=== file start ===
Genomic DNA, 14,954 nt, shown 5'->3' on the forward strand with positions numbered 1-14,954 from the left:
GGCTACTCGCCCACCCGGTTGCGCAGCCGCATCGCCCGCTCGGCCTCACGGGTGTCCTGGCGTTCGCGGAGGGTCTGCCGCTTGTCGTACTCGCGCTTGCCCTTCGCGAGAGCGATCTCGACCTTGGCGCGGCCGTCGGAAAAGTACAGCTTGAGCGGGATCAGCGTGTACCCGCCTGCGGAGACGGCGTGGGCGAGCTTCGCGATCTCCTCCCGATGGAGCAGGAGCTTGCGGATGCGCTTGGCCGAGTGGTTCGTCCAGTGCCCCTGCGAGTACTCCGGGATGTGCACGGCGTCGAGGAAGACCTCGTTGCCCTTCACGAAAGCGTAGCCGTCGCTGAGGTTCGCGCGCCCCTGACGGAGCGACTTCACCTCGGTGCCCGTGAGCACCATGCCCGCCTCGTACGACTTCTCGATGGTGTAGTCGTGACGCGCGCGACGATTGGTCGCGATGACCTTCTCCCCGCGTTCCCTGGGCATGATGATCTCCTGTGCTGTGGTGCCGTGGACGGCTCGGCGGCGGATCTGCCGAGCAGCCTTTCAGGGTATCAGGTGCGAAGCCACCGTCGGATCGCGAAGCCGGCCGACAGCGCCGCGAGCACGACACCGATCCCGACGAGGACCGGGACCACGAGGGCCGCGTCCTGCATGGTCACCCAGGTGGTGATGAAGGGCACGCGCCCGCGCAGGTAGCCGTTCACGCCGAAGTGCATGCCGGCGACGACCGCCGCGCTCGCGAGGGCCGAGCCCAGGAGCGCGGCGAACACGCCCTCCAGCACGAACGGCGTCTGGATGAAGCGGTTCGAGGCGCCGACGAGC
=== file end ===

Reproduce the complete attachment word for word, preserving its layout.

Genomic DNA, 14,954 nt, shown 5'->3' on the forward strand with positions numbered 1-14,954 from the left:
GGCTACTCGCCCACCCGGTTGCGCAGCCGCATCGCCCGCTCGGCCTCACGGGTGTCCTGGCGTTCGCGGAGGGTCTGCCGCTTGTCGTACTCGCGCTTGCCCTTCGCGAGAGCGATCTCGACCTTGGCGCGGCCGTCGGAAAAGTACAGCTTGAGCGGGATCAGCGTGTACCCGCCTGCGGAGACGGCGTGGGCGAGCTTCGCGATCTCCTCCCGATGGAGCAGGAGCTTGCGGATGCGCTTGGCCGAGTGGTTCGTCCAGTGCCCCTGCGAGTACTCCGGGATGTGCACGGCGTCGAGGAAGACCTCGTTGCCCTTCACGAAAGCGTAGCCGTCGCTGAGGTTCGCGCGCCCCTGACGGAGCGACTTCACCTCGGTGCCCGTGAGCACCATGCCCGCCTCGTACGACTTCTCGATGGTGTAGTCGTGACGCGCGCGACGATTGGTCGCGATGACCTTCTCCCCGCGTTCCCTGGGCATGATGATCTCCTGTGCTGTGGTGCCGTGGACGGCTCGGCGGCGGATCTGCCGAGCAGCCTTTCAGGGTATCAGGTGCGAAGCCACCGTCGGATCGCGAAGCCGGCCGACAGCGCCGCGAGCACGACACCGATCCCGACGAGGACCGGGACCACGAGGGCCGCGTCCTGCATGGTCACCCAGGTGGTGATGAAGGGCACGCGCCCGCGCAGGTAGCCGTTCACGCCGAAGTGCATGCCGGCGACGACCGCCGCGCTCGCGAGGGCCGAGCCCAGGAGCGCGGCGAACACGCCCTCCAGCACGAACGGCGTCTGGATGAAGCGGTTCGAGGCGCCGACGAGC